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Hynix to increase line-up of premium chips to 70%

Hynix Semiconductor Inc., the world’s second-biggest computer memory chipmaker, said it would focus more on producing premium products in the non-PC sector this year in a bid to widen the gap with other follow-up firms on the global stage.

Kwon Oh-chul, chief executive of Hynix, said in a press conference late Thursday that the premium product line-up will account for about 70 percent of sales in 2011, up from 50 percent a year earlier.

“We will work towards maximizing operating efficiency and price competitiveness to offer comparatively more in every sector when considering the investment made,” he told reporters. “Although our sales and operating profit are likely to be impacted by the market and currency situations, I wish to make this year one we can develop further.”
Kwon Oh-chul, CEO of Hynix Semiconductor. (Hynix)
Kwon Oh-chul, CEO of Hynix Semiconductor. (Hynix)

The press conference, which was the first of its kind, was held on the day Hynix unveiled its consolidated sales for 2010 reached a record 12.09 trillion won ($10.86 billion), up by 53 percent from 2009, amid the price fall of two major memory chips ― dynamic random access memory (DRAM) and NAND Flash memory.

The company also posted its operating profit at 3.27 trillion won, an increase of 1,605 percent from 192 billion won recorded in 2009.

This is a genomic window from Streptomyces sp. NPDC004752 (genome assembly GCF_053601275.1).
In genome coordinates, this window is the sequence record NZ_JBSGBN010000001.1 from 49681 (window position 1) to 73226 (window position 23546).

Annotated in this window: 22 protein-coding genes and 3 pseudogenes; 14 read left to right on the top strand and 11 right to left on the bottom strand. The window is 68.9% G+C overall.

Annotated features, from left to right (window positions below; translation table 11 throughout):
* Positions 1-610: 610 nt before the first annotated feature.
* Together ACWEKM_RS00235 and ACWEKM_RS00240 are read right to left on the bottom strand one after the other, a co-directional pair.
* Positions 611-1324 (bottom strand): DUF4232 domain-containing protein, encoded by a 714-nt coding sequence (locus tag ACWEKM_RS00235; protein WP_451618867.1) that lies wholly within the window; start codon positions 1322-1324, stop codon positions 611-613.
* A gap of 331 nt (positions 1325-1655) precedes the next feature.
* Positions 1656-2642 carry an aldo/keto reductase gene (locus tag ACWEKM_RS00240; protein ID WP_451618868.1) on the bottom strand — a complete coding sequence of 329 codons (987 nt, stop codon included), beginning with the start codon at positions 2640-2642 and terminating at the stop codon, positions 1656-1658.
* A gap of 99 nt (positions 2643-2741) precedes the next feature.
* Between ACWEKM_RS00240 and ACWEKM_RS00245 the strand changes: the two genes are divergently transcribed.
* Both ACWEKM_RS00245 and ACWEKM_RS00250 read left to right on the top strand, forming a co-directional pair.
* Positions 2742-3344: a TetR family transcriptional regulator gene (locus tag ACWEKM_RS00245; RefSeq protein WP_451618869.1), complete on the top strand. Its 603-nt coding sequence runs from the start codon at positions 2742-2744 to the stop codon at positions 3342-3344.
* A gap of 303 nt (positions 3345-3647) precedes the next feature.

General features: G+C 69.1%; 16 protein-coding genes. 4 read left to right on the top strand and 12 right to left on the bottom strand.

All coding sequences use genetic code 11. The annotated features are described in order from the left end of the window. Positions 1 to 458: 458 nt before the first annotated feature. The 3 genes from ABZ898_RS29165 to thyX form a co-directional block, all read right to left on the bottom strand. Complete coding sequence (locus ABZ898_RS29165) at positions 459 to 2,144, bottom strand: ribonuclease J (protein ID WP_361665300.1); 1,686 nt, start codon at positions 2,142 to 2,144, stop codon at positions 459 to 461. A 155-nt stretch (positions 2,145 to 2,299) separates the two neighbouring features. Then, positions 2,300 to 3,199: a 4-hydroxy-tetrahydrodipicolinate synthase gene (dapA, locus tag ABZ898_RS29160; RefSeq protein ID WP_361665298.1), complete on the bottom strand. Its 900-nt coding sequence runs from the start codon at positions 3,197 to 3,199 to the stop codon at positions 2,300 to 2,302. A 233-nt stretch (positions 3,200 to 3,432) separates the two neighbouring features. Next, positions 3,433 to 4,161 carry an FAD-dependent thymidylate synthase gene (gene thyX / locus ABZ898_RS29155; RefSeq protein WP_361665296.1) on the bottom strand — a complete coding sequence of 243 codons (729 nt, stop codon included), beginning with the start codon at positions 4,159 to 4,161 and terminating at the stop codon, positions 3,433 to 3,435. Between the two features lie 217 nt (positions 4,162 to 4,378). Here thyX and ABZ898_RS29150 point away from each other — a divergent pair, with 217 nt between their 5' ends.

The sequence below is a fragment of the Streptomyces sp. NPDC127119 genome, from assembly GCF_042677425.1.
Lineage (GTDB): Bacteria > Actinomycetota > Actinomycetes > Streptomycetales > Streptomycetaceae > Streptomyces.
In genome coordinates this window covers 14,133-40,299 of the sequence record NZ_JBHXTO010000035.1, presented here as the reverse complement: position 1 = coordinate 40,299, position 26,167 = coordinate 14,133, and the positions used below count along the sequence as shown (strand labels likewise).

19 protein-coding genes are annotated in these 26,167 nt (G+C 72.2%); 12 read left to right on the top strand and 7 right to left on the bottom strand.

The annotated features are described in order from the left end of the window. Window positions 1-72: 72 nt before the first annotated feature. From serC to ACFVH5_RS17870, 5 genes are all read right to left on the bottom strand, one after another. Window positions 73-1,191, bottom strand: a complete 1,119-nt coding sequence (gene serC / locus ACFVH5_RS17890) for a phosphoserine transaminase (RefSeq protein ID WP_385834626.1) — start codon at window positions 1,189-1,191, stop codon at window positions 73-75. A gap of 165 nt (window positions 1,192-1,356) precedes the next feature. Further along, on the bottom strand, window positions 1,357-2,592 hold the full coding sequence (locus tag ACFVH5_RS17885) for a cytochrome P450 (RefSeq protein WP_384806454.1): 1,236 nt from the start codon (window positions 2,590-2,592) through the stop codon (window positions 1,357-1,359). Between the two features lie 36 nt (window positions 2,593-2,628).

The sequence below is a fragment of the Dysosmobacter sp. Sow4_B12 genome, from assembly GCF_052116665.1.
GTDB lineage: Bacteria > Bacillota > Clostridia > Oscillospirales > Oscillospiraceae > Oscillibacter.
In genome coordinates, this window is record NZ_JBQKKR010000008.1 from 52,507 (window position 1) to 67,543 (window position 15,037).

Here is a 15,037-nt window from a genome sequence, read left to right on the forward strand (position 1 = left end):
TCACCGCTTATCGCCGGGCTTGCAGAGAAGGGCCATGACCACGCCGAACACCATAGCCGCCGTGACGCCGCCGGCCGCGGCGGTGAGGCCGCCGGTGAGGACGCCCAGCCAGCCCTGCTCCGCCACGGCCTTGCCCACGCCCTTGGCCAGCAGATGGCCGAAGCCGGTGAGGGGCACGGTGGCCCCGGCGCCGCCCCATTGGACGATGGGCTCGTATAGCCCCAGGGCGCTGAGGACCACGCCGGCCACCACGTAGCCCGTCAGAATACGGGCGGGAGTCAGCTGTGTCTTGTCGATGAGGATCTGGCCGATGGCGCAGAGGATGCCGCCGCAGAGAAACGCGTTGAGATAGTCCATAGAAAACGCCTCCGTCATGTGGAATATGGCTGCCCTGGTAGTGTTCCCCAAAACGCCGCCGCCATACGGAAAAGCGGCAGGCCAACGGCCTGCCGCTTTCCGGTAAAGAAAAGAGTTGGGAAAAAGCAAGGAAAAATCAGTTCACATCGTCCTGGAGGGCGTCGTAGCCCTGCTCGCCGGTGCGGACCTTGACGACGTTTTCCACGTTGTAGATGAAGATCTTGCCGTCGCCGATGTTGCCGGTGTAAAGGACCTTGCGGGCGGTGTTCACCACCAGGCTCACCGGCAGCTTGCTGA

When asked whether there was a list of companies looking into acquiring the global chipmaker, Kwon said there was not yet a candidate expressing strong interest in the merger.

“It’s a pity that there isn’t a company making such a point as of now,” he said. “Disregarding the change in ownership, we’ll concentrate on better running the business to make additional positive transformations.”

Kwon also played down some analysts’ expectation that Hynix is likely to go into the red in the first quarter of this year, while admitting it largely depends on the price dips of memory chips, as the chip market is a volatile one.

“We can’t predict how the prices will change in the market and one company can’t take control of the prices,” said Kwon. “But even if the prices are bad, we have many premium line-ups which we hope will add to stabilizing the company. My hope is for us to level-up our competitiveness to make profit in whatever situation we’re in.”

By Cho Ji-hyun (sharon@heraldcorp.com)
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